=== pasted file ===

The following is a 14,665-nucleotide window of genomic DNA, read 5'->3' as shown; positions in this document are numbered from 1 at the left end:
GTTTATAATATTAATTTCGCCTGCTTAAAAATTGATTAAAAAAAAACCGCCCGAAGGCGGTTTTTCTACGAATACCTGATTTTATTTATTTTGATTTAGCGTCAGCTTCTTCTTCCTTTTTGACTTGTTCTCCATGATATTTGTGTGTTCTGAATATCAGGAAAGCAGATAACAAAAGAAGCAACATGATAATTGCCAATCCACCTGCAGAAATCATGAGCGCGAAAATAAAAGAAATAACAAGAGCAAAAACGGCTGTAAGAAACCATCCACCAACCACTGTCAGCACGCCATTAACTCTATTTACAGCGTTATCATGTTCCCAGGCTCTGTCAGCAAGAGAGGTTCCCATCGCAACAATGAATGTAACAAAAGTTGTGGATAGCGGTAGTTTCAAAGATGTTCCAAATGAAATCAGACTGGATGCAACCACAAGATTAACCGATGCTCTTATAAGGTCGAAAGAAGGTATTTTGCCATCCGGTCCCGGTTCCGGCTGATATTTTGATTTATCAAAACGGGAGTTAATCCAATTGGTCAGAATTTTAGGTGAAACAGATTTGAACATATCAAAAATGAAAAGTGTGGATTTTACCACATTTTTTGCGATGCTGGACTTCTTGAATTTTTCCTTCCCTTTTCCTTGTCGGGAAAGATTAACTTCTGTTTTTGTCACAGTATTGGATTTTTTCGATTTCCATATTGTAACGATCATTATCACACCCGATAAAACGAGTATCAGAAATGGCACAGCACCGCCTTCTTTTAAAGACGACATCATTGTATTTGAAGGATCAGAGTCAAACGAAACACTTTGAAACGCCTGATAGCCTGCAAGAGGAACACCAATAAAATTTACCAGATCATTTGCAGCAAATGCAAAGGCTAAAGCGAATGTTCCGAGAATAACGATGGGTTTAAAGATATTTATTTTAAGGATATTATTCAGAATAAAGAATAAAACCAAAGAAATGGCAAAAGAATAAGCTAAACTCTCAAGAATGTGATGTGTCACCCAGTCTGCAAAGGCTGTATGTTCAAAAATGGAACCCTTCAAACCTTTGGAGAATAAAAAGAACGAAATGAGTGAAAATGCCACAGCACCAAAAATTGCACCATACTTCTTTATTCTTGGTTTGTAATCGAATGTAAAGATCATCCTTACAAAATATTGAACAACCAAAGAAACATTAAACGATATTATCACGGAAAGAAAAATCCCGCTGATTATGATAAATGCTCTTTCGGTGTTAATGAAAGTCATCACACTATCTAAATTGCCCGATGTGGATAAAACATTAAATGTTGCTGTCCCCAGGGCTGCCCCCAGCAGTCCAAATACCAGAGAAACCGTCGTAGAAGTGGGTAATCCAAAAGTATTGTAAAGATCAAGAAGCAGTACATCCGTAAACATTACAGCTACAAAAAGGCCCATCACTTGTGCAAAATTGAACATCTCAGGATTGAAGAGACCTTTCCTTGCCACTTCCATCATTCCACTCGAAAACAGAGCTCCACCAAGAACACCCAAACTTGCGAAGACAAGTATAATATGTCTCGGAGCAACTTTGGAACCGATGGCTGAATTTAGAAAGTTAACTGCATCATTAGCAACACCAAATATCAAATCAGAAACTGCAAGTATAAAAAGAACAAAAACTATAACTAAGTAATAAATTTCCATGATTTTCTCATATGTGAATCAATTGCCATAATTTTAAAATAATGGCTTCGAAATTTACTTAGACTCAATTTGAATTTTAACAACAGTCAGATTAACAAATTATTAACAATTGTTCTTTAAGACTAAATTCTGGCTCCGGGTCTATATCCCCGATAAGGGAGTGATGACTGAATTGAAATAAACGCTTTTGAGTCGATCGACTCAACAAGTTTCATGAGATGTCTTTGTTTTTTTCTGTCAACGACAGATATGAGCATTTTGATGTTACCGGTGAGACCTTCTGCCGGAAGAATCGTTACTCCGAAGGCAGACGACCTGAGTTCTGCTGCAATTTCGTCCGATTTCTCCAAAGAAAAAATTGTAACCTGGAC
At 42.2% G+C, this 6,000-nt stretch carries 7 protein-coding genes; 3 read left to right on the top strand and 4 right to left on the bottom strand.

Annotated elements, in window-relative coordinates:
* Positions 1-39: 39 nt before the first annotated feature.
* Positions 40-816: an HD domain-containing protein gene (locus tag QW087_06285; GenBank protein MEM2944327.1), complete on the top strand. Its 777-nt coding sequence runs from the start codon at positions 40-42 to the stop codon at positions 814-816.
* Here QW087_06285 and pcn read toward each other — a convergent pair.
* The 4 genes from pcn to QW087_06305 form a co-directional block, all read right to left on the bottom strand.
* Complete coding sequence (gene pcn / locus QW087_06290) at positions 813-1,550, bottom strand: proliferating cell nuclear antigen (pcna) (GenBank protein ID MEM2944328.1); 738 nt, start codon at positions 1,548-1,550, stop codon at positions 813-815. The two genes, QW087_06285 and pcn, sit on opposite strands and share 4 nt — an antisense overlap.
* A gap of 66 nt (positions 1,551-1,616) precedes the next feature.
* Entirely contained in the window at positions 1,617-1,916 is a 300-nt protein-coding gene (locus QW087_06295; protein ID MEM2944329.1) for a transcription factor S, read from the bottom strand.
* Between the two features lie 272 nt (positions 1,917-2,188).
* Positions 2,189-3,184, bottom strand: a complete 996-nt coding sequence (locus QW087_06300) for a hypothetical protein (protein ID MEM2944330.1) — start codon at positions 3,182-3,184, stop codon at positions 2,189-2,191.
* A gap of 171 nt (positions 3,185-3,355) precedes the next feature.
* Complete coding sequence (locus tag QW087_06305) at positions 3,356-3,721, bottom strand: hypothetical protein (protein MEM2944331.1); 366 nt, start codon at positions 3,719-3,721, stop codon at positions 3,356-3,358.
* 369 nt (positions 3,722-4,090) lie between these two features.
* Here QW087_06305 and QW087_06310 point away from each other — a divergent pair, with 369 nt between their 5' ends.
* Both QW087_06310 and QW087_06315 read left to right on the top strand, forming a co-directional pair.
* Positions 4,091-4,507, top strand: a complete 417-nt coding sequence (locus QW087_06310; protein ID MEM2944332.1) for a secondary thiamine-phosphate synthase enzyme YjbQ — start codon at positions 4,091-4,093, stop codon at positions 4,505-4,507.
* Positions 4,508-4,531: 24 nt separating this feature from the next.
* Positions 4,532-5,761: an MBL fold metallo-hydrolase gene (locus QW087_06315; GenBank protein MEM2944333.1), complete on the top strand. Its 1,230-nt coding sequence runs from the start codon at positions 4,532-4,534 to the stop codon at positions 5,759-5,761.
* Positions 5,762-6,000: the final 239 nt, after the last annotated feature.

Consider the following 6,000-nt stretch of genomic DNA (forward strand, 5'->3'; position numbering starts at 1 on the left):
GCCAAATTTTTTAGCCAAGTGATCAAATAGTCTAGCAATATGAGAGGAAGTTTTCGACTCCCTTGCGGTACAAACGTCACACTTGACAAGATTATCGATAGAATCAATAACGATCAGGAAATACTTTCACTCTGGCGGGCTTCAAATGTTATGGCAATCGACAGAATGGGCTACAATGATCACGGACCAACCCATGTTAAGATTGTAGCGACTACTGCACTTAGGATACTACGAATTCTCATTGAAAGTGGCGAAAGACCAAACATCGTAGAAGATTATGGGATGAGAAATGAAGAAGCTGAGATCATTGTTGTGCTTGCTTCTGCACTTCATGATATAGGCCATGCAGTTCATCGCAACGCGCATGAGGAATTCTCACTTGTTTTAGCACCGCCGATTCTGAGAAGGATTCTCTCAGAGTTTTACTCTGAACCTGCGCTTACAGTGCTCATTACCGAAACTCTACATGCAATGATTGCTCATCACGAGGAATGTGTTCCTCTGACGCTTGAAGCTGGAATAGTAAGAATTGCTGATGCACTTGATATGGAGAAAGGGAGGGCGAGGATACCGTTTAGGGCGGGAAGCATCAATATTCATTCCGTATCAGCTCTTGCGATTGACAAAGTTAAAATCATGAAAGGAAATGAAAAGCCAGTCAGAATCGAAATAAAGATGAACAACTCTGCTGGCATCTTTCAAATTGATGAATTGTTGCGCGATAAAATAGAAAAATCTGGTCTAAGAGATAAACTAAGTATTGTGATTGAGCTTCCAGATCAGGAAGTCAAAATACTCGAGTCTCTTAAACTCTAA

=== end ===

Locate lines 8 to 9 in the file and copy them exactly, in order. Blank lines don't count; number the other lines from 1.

* The 4 genes from pcn to QW087_06305 form a co-directional block, all read right to left on the bottom strand.
* Complete coding sequence (gene pcn / locus QW087_06290) at positions 813-1,550, bottom strand: proliferating cell nuclear antigen (pcna) (GenBank protein ID MEM2944328.1); 738 nt, start codon at positions 1,548-1,550, stop codon at positions 813-815. The two genes, QW087_06285 and pcn, sit on opposite strands and share 4 nt — an antisense overlap.